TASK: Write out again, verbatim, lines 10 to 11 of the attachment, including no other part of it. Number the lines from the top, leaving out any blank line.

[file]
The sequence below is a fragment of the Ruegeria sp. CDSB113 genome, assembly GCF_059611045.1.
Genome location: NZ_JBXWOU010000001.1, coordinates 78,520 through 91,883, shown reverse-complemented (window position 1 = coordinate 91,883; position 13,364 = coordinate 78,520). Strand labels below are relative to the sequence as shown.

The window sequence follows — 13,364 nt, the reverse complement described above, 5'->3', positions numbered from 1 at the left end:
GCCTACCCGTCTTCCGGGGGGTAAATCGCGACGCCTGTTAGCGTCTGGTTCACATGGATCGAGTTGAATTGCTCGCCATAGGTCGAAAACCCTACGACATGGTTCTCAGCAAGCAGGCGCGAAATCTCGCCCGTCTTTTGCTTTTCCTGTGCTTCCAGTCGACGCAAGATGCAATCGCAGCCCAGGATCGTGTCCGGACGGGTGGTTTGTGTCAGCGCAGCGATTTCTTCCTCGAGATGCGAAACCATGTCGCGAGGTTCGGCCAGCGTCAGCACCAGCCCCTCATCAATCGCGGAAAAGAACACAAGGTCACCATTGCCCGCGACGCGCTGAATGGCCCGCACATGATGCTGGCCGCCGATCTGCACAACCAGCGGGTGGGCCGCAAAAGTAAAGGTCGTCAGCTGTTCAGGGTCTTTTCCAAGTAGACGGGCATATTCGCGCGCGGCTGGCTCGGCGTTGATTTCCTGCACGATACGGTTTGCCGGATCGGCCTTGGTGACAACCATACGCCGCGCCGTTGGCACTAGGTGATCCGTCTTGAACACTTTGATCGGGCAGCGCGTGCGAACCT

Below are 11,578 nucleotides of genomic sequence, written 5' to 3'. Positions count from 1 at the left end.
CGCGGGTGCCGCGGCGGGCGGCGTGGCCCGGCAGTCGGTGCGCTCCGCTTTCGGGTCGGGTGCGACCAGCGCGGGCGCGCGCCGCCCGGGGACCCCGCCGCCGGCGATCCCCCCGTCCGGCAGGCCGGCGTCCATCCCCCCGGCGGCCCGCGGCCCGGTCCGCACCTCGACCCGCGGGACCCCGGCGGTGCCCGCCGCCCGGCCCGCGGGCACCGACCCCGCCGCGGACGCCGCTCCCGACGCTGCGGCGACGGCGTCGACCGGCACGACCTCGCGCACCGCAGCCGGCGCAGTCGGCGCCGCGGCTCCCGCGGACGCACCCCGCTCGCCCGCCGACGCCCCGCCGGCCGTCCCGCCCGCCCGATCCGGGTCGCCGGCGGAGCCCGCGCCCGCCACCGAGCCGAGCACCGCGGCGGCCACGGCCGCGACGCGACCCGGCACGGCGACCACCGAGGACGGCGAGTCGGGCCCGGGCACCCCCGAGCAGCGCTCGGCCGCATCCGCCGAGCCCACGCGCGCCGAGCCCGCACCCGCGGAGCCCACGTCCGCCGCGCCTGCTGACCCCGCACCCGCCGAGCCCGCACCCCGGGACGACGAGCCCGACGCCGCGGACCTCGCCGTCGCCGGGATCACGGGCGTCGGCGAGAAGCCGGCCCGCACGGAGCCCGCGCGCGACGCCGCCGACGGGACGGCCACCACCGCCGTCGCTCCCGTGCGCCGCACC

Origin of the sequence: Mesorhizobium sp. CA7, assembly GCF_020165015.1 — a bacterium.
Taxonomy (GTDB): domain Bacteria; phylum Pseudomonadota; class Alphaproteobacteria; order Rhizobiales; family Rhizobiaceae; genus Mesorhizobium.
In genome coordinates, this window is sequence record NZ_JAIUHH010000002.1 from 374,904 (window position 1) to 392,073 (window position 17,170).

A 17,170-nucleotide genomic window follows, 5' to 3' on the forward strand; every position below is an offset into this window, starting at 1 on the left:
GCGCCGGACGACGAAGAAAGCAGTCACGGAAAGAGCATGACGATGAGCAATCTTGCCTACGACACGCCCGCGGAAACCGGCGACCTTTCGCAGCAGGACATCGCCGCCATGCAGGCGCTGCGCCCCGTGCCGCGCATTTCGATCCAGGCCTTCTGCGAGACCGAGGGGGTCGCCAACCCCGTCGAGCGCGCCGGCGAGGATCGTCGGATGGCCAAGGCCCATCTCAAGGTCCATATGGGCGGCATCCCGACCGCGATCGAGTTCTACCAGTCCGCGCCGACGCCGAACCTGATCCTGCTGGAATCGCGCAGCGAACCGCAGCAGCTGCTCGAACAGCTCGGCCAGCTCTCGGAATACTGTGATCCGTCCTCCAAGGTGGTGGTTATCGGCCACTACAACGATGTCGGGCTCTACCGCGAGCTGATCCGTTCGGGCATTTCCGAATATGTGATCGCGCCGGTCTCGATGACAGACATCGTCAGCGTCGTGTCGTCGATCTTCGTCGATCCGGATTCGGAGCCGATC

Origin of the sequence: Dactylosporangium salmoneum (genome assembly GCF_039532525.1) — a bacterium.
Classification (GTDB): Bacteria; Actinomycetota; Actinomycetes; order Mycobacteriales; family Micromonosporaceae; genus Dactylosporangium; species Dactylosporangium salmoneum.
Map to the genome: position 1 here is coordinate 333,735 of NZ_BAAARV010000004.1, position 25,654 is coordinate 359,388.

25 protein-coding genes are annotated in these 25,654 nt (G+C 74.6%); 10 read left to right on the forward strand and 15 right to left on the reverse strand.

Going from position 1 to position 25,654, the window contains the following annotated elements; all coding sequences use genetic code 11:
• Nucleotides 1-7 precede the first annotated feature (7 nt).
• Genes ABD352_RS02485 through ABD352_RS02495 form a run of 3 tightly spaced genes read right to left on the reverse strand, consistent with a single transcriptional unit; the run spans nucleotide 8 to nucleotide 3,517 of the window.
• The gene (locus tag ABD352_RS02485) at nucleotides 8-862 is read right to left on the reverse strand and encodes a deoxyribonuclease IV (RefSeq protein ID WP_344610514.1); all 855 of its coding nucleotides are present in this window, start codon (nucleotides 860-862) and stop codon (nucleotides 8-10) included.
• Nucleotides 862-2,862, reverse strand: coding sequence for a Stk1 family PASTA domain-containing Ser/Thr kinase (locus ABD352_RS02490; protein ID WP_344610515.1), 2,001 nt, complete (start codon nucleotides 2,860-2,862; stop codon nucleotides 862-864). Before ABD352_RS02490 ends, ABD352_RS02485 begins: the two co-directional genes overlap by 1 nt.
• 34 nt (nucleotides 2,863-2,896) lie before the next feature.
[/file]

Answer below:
A 17,170-nucleotide genomic window follows, 5' to 3' on the forward strand; every position below is an offset into this window, starting at 1 on the left:
GCGCCGGACGACGAAGAAAGCAGTCACGGAAAGAGCATGACGATGAGCAATCTTGCCTACGACACGCCCGCGGAAACCGGCGACCTTTCGCAGCAGGACATCGCCGCCATGCAGGCGCTGCGCCCCGTGCCGCGCATTTCGATCCAGGCCTTCTGCGAGACCGAGGGGGTCGCCAACCCCGTCGAGCGCGCCGGCGAGGATCGTCGGATGGCCAAGGCCCATCTCAAGGTCCATATGGGCGGCATCCCGACCGCGATCGAGTTCTACCAGTCCGCGCCGACGCCGAACCTGATCCTGCTGGAATCGCGCAGCGAACCGCAGCAGCTGCTCGAACAGCTCGGCCAGCTCTCGGAATACTGTGATCCGTCCTCCAAGGTGGTGGTTATCGGCCACTACAACGATGTCGGGCTCTACCGCGAGCTGATCCGTTCGGGCATTTCCGAATATGTGATCGCGCCGGTCTCGATGACAGACATCGTCAGCGTCGTGTCGTCGATCTTCGTCGATCCGGATTCGGAGCCGATC